This episode covers data on foreign direct investment in China in 2022, the State Council’s emphasis on expanding consumption in 2023, China’s manufacturing and services activity in January, and the International Monetary Fund’s global economic growth forecasts. On the Chamber side, the Business Confidence Survey 2023 opened on 30th January for members to give their input on China’s business sentiment.
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China 2022 FDI (in Chinese):
State Council exclusive meeting:
IMF global economic growth projections:
Official manufacturing and non-manufacturing PMI for January (in Chinese):
Business Confidence Survey 2023:
RUI: Hello and welcome to China Shortcuts,
MARIANN: the European Chamber’s weekly catchup about the Chinese business landscape.
RUI: In 2022, the flow of foreign direct investment into China slowed significantly compared to the previous year, as COVID flare-ups and subsequent control measures continued to hamper business activity throughout the year.
MARIANN: Data released by the Chinese Ministry of Commerce on the 18th January showed that FDI increased 6.3 per cent year-on-year in yuan-denominated terms. While this indicated an overall slowdown in foreign capital inflows, certain areas, such as manufacturing and high-tech industries still saw rapid growth in actual use of FDI in 2022. The Ministry also stated that capital inflows from the EU have increased by more than 90 per cent compared to 2021. This is significant, as the 2021 data still showed a 10.4 per cent drop in FDI from the EU. However, since no breakdown was provided about EU investments into China, it is difficult to assess what last year’s increase means in absolute terms.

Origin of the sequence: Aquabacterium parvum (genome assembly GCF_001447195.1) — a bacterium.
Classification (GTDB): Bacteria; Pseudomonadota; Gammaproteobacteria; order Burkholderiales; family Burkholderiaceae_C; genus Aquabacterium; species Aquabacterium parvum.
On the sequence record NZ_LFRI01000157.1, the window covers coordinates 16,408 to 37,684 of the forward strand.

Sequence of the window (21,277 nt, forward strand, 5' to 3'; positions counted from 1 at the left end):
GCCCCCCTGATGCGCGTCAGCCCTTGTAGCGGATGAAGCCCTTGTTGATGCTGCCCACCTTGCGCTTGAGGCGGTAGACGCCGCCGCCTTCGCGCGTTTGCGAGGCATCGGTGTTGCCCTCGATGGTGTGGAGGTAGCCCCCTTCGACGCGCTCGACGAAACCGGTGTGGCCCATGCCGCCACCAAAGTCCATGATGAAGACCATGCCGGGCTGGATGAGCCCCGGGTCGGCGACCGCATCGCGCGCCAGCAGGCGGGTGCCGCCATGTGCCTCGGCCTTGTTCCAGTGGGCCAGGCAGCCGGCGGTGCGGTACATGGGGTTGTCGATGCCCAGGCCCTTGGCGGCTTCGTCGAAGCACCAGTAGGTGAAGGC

RUI: China will rely on the recovery of consumption as the main economic driving force, as it is moving towards an economic rebound in 2023.
MARIANN: At an exclusive meeting of the State Council held on 28th January, Premier Li Keqiang stressed the need to deliver on policies aimed at increasing consumption. The Premier called for restoring the structural role of consumption in the economy, saying that the greatest potential of the Chinese economy lies in consumption by 1.4 billion people. The same goal was echoed by many of China’s regional governments as well, when in recent weeks they announced their policy targets for the year ahead. The State Council also emphasised the need for active efforts to attract foreign investment, and the implementation of further measures to facilitate cross-border travel.
RUI: After months of continuous decline, China’s manufacturing and services activity returned to a growth trajectory in January, as the country started reopening to the world.